Public Water Treatment Technology


Upon initial pumping, a screen is often used to remove large debris from the raw water before it enters the water treatment plant. Large debris, such as leaves, could clog the water treatment units, therefore must be removed to maintain efficient water treatment. These screens must be cleaned periodically as built-up debris can reduce or even block water flow.


During coagulation and flocculation, positively-charged concentrations (coagulants) are added to the water which attracts negatively-charged particles, such as dirt and certain dissolved chemicals, which are suspended in the water. The most commonly used coagulant is aluminum sulfate (or alum) although other aluminum and iron salts can be used as well.

Immediately after the addition of coagulants, the water is mixed rapidly to efficiently and thoroughly disperse the coagulants throughout the water. Then, the water is mixed slowly as the small suspended particles are neutralized and bind together forming larger particles, called flocs. Another chemical (polymer) may be added to increase the speed of floc formation and create heavier, more stable flocs.


Turbidity is the measure of the relative clarity of a liquid. This optical quality can be impacted b high concentrations of particulate matter affecting light penetration and productivity, recreational values habitat quality and cause lakes to fill faster.


Suspended solids that are small enough to pass through screens, but that are denser than water (such as sand) can settle out of the water in sedimentation tanks. Flocs formed during the coagulation and flocculation step also sink to the bottom of the tank during sedimentation, removing smaller, soluble particles that may not settle out on their own. Once solids have settled at the bottom of the tank, they are removed and discarded. The water, now clearer and cleaner, flows onto further stages of treatment.


Filtration physically removes suspended solids from water by passing it through pores smaller than the suspended particles. There are several types of filtration systems, but they all work by employing a system similar to the one described above. These various filtration systems include:


Granular media filters rely on one or more granular substances to create stratified layers of pores through which the water flows. Commonly used media includes sand, anthracite coal, and activated carbon. It is generally layered from coarse to fine so that larger particles are filtered out first. Depending on the media used, inorganic contaminants, such as iron and manganese, and organic compounds may be removed.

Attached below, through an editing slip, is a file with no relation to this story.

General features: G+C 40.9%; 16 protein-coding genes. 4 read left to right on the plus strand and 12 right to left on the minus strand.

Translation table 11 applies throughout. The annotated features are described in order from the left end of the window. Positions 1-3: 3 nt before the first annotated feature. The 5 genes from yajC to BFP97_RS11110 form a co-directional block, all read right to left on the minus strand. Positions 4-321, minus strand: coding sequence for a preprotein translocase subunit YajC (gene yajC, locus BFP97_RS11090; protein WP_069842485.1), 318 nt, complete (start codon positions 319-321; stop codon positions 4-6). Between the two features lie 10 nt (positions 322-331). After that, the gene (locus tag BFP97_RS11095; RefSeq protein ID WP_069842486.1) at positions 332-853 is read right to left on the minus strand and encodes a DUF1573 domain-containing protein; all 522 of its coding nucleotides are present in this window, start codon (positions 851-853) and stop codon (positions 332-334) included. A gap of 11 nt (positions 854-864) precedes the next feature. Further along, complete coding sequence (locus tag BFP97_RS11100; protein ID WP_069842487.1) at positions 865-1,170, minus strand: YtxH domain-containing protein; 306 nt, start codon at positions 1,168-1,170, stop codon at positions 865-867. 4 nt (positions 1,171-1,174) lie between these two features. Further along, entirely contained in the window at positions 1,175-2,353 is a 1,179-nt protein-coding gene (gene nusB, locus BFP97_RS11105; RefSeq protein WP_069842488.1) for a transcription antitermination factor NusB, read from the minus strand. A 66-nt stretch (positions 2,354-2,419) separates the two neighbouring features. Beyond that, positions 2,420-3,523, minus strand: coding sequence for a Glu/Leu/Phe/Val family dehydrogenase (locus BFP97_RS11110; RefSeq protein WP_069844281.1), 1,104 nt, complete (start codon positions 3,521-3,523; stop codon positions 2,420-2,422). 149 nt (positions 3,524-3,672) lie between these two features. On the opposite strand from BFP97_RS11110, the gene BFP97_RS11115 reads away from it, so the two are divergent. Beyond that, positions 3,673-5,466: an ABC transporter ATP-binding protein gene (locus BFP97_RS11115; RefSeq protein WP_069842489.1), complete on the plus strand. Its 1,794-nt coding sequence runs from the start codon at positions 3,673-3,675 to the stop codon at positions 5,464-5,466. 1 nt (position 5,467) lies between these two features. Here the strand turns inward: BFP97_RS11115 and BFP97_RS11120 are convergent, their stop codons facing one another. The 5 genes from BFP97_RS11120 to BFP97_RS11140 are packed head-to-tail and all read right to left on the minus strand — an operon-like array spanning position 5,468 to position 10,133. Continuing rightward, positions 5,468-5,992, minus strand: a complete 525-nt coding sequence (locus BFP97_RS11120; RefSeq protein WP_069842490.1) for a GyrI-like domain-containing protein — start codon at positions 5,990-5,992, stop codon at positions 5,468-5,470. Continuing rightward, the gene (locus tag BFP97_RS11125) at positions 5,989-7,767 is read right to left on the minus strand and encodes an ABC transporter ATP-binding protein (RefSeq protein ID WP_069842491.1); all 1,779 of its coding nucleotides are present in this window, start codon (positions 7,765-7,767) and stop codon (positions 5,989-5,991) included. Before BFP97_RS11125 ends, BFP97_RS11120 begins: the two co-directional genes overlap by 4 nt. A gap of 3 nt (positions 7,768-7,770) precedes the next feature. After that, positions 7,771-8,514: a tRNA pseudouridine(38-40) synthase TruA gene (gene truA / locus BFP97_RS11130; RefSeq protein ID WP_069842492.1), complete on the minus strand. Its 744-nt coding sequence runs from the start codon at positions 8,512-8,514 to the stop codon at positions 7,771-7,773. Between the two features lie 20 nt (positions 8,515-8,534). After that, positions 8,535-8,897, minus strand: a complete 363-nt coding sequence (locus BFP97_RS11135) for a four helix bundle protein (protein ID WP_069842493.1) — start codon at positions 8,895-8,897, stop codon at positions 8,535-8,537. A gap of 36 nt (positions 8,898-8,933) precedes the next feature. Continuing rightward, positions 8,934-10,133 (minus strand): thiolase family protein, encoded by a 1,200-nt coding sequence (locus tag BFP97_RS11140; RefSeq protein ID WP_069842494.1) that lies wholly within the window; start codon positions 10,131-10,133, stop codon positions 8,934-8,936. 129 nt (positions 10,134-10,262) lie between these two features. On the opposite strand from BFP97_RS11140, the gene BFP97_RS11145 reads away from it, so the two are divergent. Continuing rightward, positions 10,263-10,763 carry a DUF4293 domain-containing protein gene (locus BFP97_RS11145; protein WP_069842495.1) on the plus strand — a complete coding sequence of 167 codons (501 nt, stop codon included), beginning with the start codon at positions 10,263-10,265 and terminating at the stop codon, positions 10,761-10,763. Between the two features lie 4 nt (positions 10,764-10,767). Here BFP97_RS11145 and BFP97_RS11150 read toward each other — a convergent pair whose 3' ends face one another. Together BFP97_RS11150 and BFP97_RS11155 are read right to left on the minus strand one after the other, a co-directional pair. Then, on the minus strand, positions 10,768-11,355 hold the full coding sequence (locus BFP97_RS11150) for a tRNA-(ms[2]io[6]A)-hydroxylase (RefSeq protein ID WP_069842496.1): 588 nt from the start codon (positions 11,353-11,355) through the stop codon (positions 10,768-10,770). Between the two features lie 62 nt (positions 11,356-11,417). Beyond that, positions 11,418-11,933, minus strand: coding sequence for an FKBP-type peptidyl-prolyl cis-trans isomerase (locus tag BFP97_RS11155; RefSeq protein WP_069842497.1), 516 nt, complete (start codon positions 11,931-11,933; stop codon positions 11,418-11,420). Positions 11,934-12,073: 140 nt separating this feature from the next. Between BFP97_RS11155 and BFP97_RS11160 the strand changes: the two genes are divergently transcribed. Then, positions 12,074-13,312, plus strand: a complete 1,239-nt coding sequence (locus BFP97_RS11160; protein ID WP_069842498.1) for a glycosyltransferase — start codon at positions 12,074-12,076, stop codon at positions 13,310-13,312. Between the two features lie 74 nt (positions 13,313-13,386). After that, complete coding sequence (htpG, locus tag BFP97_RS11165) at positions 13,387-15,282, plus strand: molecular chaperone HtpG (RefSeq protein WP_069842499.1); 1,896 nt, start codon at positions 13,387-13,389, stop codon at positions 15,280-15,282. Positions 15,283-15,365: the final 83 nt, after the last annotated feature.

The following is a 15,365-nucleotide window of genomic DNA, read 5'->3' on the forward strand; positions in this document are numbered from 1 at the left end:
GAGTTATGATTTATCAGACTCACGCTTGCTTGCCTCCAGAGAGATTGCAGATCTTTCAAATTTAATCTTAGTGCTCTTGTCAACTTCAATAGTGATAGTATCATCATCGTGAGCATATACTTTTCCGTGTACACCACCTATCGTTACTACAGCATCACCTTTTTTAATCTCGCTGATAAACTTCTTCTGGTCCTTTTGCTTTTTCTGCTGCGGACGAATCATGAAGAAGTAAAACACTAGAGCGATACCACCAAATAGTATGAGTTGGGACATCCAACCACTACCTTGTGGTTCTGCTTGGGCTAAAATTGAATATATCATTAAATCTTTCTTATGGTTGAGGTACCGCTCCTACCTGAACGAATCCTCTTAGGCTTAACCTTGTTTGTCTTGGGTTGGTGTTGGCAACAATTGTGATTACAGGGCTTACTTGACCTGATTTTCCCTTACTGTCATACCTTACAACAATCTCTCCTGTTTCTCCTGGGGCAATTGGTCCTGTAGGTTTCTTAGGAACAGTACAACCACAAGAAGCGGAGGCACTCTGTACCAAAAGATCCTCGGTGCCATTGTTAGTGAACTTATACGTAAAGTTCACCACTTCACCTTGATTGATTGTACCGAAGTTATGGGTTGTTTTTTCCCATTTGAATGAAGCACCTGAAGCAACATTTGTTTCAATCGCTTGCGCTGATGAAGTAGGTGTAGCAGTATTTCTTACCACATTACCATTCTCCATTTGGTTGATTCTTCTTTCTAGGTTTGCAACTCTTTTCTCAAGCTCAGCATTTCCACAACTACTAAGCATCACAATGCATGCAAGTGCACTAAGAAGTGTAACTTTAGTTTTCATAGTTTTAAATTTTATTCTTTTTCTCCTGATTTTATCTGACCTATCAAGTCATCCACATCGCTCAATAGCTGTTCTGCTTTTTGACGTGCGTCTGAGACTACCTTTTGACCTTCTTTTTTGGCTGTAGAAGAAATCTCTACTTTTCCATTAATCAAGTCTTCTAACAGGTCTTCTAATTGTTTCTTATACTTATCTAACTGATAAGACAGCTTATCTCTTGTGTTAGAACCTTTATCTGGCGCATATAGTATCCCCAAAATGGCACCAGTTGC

Membrane filtration systems use thin sheets of material which use particle size or charge to remove hazardous or aesthetically displeasing chemical and biological contaminants. Common types of membrane filters include membrane cartridge filtration (MCF), microfiltration (MF), ultrafiltration (UF), nanofiltration (NF), and reverse osmosis (RO), which are listed in order of decreasing pore size. MCF can remove large pathogens, such as Giardia and Cryptosporidium. MF and UF can remove turbidity, small particles, and some pathogens. UF can remove viruses, while MF does not. NF removes the same contaminants as UF with more efficiency while also removing dissolved organic compounds. RO are the densest membranes and removes almost all inorganic and organic contaminants (including salt) with the exception of the smallest organic molecules.

The most selective filters, such as NF and RO, can become clogged (or fouled) relatively quickly as contaminants build up on the membrane surface, therefore and must be cleaned often to maintain effective filtration. NF and RO also produce a relatively large amount of wastewater (up to 15% of the total water volume) compared to the less selective membranes.


Disinfection, often the last step of the treatment train, occurs right before the drinking water is distributed to consumers. The goal of disinfection is to reduce the number of active pathogens in order to prevent waterborne disease. The effectiveness of disinfection is measured by the presence or absence of coliform bacteria in the final, filtered product. In general, coliforms are not pathogenic themselves but act as an “indicator organism” as their presence indicates possible contamination by pathogenic bacteria. In order for water to be considered potable, there should be a complete absence of coliform in every sample taken from the distribution system.